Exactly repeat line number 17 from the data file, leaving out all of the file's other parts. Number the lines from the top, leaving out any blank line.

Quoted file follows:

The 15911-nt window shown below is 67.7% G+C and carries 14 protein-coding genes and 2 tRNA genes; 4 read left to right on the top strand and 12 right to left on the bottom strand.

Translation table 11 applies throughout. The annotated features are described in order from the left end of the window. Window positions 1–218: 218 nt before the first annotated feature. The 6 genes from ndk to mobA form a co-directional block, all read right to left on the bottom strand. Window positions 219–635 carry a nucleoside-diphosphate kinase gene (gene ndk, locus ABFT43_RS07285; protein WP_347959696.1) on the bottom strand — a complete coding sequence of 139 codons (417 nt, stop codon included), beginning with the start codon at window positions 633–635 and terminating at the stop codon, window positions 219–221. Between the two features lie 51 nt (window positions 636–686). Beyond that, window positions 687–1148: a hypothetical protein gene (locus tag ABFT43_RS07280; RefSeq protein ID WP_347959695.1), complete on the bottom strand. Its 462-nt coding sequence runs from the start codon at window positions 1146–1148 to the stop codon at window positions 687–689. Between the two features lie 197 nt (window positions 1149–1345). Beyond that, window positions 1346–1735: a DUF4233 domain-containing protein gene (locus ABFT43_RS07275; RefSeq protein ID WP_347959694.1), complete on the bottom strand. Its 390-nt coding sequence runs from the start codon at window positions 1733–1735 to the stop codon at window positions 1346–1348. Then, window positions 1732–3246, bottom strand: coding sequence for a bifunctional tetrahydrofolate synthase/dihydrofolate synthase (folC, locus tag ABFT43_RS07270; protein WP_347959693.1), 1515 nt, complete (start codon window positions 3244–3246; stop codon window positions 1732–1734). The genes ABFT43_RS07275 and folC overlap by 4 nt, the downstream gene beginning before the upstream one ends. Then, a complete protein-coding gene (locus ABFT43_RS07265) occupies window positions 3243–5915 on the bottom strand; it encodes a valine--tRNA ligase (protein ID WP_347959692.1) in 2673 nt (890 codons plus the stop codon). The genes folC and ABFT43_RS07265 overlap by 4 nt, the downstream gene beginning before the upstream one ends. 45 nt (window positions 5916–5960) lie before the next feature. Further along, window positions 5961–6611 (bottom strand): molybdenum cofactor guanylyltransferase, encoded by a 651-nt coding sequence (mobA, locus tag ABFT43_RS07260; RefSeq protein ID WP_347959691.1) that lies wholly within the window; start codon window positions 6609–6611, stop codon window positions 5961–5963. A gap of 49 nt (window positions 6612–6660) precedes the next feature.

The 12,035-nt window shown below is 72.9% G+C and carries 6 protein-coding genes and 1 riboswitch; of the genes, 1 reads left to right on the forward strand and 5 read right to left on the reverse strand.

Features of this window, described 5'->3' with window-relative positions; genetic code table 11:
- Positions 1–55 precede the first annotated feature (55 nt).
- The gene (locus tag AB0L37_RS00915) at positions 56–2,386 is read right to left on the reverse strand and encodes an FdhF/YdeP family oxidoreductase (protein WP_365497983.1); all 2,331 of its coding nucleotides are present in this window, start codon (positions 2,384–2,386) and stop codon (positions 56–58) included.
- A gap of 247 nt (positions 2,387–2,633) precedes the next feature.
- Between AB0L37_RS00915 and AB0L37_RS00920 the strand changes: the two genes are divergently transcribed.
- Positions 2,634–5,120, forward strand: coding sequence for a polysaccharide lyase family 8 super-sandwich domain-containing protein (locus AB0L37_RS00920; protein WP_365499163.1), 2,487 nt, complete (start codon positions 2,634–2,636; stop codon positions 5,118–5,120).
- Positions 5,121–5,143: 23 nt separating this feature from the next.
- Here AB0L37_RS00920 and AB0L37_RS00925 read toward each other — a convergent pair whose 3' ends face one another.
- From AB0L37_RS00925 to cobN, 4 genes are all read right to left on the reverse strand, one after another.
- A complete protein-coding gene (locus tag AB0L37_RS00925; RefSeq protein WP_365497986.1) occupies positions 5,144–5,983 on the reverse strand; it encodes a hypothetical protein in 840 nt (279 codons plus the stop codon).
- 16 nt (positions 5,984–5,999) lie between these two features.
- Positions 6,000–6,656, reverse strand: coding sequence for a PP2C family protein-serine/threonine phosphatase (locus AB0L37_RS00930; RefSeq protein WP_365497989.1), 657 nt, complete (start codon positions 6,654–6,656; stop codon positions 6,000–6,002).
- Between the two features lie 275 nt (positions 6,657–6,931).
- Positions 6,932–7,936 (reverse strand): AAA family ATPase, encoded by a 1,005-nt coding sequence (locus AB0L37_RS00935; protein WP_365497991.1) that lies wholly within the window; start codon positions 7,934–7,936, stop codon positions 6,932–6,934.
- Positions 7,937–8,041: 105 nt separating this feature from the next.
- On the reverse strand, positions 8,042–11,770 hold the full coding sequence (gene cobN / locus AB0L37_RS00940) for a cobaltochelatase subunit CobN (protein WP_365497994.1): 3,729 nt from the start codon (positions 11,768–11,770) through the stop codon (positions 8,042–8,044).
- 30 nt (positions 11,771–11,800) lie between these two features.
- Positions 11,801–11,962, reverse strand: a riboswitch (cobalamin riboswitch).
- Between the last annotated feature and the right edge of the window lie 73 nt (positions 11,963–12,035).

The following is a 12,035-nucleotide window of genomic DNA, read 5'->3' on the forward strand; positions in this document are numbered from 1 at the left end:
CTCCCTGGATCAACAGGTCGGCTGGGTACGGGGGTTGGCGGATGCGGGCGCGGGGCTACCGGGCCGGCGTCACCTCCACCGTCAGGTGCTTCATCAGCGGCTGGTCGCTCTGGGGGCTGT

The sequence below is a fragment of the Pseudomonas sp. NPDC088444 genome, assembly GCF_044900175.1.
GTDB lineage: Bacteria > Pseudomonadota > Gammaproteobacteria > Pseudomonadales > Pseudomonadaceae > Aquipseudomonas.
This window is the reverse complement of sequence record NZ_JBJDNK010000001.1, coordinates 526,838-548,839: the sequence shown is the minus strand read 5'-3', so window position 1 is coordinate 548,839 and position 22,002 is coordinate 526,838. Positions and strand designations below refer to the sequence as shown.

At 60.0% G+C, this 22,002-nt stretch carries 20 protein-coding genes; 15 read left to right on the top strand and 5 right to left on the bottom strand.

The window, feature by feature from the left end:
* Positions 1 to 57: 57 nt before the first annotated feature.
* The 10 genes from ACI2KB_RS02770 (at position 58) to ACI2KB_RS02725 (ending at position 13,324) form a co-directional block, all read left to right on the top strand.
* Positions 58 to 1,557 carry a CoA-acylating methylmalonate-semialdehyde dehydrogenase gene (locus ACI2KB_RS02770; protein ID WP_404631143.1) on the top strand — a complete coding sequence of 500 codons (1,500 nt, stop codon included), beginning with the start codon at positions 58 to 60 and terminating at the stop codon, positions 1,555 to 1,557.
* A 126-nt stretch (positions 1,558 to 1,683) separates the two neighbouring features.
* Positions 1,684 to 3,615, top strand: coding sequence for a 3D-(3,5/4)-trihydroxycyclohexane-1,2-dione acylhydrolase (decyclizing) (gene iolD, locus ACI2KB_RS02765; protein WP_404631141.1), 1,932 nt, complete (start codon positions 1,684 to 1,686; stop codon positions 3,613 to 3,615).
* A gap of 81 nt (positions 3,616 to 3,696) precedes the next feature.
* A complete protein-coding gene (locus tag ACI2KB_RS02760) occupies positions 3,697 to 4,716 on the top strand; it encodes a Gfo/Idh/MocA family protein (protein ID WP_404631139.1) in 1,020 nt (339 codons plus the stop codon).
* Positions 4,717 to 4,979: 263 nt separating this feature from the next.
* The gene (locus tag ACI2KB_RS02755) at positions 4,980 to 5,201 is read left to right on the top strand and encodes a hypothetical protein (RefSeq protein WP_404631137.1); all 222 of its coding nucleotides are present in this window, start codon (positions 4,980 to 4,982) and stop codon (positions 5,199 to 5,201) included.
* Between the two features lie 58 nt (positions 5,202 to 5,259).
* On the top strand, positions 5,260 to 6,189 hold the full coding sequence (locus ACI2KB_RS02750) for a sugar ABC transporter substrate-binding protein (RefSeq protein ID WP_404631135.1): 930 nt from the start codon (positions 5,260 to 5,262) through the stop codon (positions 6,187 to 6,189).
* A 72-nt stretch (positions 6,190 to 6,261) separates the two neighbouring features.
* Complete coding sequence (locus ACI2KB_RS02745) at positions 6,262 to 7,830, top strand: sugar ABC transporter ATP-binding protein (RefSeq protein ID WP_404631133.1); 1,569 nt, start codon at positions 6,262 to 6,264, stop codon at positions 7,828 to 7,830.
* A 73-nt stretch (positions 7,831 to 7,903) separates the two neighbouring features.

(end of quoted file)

- Positions 6,932–7,936 (reverse strand): AAA family ATPase, encoded by a 1,005-nt coding sequence (locus AB0L37_RS00935; protein WP_365497991.1) that lies wholly within the window; start codon positions 7,934–7,936, stop codon positions 6,932–6,934.